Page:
Bonny Best Tomato
Bonny Best Tomato
80 days, indeterminate — 'Bonny Best' is a regular leaf variety that produces a good amount of beautiful, globe to slightly flattened-globe shaped, bright red fruit. They range between two and ten ounces each, averaging about five ounces, and deliver a mildly tart flavor that one would expect from a classic red tomato.
It is an old commercial heirloom in that is related to several other varieties. 'Bonny Best' was reportedly developed by a Mr. George W. Middleton of Jeffersonville, Pennsylvania, from a single plant selection found in a field of 'Chalk's Early Jewel' tomatoes.[1,2,3] Some time later, a further selection was made, this time from a plant of 'Bonny Best', by Mr. John Baer of Baltimore County, Maryland and introduced in 1914 simply as, 'John Baer'.[2,5]
The history of 'Bonny Best' is a bit conflicting. USDA documentation attributes its introduction to Walter P. Stokes Seed Company[1,2,3] but this is probably based on the claim made by the company themselves when they announced it in their 1908 seed annual. However, combing through our catalog archive, we found it listed as early as the 1897 fall edition of Vaughan's Seed Store catalog in their recommended hothouse / forcing tomato varieties (see photo of their catalog listing).
When he announced it in 1908, Walter P. Stokes wrote, "The place of honor—the first page in the book—is given this magnificent novelty, now offered for the first time. For eight years it has been carefully re-selected each season by one of the best growers of Tomatoes in this country, for earliness, solidity of fruit, smoothness and evenness in the ripening up to the stem."
That same season, F. W. Bolgiano exclaimed, "It is a vigorous grower, enormously productive, with splendid foliage to protect the fruit from the hot sun, therefore much less liable to scald. As a shipping Tomato it is the very best. 'Bonny Best' is destined to be the leading RED Tomato in this country. Its color is an intense, velvety, glowing scarlet; fine for table or canning. Its greatest characteristic is its marvelous uniformity of size."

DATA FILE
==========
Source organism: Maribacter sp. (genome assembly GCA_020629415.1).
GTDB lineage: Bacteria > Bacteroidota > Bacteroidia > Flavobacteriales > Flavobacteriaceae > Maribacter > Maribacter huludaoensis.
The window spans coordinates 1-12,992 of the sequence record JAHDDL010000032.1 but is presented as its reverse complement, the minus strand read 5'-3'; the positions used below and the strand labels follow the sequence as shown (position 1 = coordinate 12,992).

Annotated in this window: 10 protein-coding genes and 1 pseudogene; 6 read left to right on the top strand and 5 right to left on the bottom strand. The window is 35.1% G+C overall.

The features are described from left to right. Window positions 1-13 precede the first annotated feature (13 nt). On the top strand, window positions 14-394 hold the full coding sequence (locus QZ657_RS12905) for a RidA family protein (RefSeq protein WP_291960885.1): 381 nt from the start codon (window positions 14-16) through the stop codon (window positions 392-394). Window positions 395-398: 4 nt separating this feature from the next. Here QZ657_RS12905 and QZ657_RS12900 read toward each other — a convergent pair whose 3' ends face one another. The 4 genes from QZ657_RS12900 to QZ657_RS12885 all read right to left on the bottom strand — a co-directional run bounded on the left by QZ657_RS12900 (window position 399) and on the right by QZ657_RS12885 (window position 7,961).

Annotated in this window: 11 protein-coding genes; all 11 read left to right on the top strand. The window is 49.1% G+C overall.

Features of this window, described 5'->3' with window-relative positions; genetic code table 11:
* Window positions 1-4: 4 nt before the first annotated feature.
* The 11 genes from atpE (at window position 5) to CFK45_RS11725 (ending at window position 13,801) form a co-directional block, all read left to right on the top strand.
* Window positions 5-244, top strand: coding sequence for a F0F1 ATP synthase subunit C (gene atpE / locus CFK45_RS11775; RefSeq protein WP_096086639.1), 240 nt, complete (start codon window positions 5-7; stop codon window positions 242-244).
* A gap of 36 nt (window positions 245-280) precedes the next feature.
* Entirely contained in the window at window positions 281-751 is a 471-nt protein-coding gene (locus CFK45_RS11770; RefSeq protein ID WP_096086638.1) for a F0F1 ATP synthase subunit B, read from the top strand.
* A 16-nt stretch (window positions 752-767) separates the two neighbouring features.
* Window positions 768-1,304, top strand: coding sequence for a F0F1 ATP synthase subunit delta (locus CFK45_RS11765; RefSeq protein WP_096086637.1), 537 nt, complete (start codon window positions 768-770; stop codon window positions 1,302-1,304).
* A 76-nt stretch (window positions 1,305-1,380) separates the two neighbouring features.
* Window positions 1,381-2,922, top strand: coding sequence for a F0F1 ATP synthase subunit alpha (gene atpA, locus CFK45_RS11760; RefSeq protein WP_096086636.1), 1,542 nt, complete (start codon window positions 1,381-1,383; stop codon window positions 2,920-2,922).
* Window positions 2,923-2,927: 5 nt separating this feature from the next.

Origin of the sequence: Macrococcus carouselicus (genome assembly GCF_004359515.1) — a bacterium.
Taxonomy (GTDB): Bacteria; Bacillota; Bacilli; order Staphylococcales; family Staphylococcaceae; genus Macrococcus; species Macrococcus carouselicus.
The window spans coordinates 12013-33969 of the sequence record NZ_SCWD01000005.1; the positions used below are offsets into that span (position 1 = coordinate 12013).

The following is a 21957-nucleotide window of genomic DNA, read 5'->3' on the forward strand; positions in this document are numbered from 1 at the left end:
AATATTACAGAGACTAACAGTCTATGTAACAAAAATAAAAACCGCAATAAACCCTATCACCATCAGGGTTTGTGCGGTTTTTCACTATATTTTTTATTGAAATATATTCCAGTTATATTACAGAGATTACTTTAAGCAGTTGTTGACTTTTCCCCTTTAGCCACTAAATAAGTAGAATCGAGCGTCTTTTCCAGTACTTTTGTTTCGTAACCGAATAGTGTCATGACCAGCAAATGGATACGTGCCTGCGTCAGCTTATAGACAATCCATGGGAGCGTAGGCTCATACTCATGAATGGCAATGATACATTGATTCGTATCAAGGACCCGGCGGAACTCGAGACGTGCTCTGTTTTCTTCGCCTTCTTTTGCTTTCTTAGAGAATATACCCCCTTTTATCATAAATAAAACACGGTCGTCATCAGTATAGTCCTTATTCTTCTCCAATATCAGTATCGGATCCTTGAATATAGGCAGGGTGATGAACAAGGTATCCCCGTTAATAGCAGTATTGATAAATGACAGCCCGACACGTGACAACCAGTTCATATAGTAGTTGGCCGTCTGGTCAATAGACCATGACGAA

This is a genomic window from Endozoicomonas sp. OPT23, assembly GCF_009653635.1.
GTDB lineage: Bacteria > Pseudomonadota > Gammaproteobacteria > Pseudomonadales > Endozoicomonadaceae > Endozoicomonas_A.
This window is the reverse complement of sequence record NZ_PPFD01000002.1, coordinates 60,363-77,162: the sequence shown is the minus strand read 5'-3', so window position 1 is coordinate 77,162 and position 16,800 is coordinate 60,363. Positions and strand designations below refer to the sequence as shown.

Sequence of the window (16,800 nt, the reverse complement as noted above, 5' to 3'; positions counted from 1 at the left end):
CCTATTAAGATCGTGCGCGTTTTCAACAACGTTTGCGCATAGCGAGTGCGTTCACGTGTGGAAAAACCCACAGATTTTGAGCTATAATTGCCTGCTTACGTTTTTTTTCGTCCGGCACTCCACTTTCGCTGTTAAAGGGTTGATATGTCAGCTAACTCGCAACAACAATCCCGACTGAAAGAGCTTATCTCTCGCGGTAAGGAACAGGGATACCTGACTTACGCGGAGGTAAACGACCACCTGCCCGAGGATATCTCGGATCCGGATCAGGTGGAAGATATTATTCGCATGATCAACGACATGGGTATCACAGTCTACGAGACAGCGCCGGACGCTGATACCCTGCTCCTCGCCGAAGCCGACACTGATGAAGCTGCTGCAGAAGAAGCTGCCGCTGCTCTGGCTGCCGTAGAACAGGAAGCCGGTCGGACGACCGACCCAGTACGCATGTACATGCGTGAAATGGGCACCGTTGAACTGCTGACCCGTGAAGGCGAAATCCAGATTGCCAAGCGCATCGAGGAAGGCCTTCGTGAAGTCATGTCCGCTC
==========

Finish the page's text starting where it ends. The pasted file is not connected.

Mr. Bolgiano's prediction was fairly accurate. By 1910, most of the seed houses across the country were offering 'Bonny Best' to their customers. Interestingly, Stokes' former business partner, Herbert W. Johnson, did not list it until his 1911 seed annual; and only then, seemingly reluctantly. Striping the "Stokes" credit from the name, his listing simply said, "'Bonny Best' Early," with no fanfare and allocating it only enough space in the catalog to say, "A good forcing tomato. Uniform in size and smoothness." It is doubtful that Johnson Seed Company sold much of the variety with that listing and no photos.
Note: Some merchants have incorrectly started spelling this variety as "Bonnie" Best. This is simply an error. They have also begun to describe it as a synonym of 'John Baer'. This too is wrong! Our stock was grown out from USDA accession number PI 647512. Each packet contains approximately 20 seeds.
- "Descriptions of Types of Principal American Varieties of Tomatoes", USDA Miscellaneous Publication No. 160, October, 1933.
- "Yearbook of Agriculture," United States Department of Agriculture, 1937.
- "Tomato Varieties," by Gordon Morrison, Michigan State College A.E.S., Special Bulletin 290, April 1938.
- Vaughan's Seed Store, Chicago, Illinois, Fall 1897 Seed Catalog.
- "The Pedigree of Varieties of Lycopersicon Esculentum Mill.," G. A. Kemp, Canada Department of Agriculture, Lethbridge, Alberta, April 20, 1960.
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